4
$\begingroup$

I am not able to get the Fourier Transform of $xf(x)$ if $<f(x)>$ is the Fourier transform of $f(x)$ .
BTW i tried using convolution theorem but didn't work out .

$\endgroup$
4
  • 1
    $\begingroup$ Vedananda, could you perhaps expand on that a bit? It's not completely clear what you question is, at least not to me. $\endgroup$ – Terry Bollinger Apr 22 '12 at 13:10
  • 2
    $\begingroup$ Are you asking how to find FT of xf(x) given FT of f(x) is known? Its been while I read Fourier transform but I think the derivation can be found in any book. $\endgroup$ – user29679 Apr 22 '12 at 13:18
  • $\begingroup$ Yes exactly Anuragsn , if i know what FT of $f(x)$ is , how do i find FT of $xf(x)$. :) $\endgroup$ – Theorem Apr 22 '12 at 13:25
  • 1
    $\begingroup$ Oh... I get it now. But it is already answered... And you should post such stuff to mathematical forums... $\endgroup$ – Pygmalion Apr 22 '12 at 13:42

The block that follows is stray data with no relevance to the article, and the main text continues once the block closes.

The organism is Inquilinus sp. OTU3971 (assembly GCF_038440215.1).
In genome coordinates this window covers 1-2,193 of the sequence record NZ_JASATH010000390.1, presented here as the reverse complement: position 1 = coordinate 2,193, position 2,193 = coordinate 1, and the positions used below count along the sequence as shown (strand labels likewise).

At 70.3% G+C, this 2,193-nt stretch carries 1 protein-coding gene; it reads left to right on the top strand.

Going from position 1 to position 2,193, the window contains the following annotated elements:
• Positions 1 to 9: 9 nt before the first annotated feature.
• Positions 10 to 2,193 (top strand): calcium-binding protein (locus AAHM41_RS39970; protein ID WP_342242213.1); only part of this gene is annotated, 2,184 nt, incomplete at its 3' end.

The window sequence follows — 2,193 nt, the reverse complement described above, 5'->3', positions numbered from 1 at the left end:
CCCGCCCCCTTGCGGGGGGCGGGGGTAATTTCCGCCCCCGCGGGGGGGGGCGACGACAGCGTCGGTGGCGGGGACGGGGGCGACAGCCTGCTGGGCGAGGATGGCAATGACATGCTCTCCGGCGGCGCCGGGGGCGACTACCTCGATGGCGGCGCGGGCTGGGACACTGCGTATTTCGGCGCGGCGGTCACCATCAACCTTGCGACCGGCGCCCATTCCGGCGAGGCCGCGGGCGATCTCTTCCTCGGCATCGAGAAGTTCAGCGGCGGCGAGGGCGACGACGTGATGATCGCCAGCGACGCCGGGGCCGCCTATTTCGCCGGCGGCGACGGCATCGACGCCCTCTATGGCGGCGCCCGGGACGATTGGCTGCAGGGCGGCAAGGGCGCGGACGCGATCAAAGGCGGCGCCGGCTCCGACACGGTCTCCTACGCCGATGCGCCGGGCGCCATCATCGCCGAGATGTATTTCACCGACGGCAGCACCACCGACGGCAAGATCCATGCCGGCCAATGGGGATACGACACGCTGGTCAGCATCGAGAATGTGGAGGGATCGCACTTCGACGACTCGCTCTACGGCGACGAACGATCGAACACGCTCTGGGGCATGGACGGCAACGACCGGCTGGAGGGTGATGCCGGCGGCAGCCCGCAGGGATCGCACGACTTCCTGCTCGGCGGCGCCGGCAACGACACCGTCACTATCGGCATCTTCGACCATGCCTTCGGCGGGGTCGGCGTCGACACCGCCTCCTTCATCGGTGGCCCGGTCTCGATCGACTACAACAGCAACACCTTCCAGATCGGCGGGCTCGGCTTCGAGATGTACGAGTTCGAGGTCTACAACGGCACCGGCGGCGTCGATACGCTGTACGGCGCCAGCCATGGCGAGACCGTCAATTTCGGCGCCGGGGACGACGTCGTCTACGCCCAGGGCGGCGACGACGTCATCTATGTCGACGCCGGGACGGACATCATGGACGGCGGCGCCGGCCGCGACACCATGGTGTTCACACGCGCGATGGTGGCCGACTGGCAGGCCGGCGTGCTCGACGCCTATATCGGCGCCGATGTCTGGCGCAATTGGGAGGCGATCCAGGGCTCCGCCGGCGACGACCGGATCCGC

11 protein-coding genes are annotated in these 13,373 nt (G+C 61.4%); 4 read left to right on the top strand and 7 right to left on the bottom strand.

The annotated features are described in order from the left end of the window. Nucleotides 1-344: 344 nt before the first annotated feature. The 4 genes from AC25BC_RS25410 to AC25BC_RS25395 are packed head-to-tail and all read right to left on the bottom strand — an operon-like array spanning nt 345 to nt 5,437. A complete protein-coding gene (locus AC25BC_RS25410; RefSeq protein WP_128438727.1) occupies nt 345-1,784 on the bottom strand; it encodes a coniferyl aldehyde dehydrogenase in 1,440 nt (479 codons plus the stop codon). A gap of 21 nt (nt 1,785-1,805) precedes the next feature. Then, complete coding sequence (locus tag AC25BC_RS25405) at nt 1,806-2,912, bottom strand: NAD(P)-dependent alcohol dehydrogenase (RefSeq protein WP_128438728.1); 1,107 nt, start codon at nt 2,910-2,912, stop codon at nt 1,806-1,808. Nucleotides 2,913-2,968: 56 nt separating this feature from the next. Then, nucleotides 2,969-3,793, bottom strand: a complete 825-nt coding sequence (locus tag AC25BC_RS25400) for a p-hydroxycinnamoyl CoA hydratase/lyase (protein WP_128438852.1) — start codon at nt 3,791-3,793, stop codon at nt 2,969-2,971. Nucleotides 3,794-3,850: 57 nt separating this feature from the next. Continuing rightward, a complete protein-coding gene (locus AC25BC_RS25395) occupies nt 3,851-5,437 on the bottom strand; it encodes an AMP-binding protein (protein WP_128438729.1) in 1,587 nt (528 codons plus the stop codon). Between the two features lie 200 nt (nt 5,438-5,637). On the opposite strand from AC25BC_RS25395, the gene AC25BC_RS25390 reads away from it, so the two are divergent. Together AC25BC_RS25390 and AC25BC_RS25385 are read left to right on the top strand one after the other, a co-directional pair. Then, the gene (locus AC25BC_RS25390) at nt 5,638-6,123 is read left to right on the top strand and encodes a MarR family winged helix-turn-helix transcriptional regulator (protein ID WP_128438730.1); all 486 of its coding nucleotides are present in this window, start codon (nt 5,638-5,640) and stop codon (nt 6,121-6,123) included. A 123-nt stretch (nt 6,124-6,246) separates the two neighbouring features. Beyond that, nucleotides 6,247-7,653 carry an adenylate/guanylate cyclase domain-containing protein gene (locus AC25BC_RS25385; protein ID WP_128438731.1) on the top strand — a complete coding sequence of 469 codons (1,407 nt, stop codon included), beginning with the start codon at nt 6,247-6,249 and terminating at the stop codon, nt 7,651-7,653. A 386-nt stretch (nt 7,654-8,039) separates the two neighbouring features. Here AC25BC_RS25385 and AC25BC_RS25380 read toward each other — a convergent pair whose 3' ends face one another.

20
$\begingroup$

If the Fourier-transform of $f(x)$ is $$FT[f(x)] \equiv f(k) = \int_{-\infty}^{\infty} f(x) e^{- i k x} dx$$ then $$FT[xf(x)] = \int_{-\infty}^{\infty} x f(x) e^{- i k x} dx $$ $$ = \int_{-\infty}^{\infty} i \frac{\partial}{\partial k} \Big[ f(x) e^{-i k x} \Big] dx = i \frac{\partial}{\partial k} \int_{-\infty}^{\infty} f(x) e^{-i k x} dx$$ which means $$FT[xf(x)] = i \frac{\partial f(k)}{\partial k} $$

$\endgroup$
3
  • 1
    $\begingroup$ I would add that this is in keeping with the general principle that polynomials transform to differential operators and vice-versa. $\endgroup$ – Neal Apr 22 '12 at 18:58
  • $\begingroup$ is there a typo on the second line? on the first line it states that the transform of f(k) is the integration of f(x) and "k" appears in the exponent, but on the second line "k" still appears in the denominator but the transform was applied to "xf(x)". $\endgroup$ – quantif Apr 26 '20 at 14:42
  • $\begingroup$ I know it is possible to proceed like the previous answer if $f \in \mathbb{L}^1$ or $f \in \mathcal{S}$ (Schwartz space). Is it possible to apply the same result to other kind of functions, for example $f(x)=\frac{x}{1+x^2}$? $\endgroup$ – Cleto Pereira May 19 '20 at 19:22

Your Answer

By clicking “Post Your Answer”, you agree to our terms of service, privacy policy and cookie policy

Not the answer you're looking for? Browse other questions tagged or ask your own question.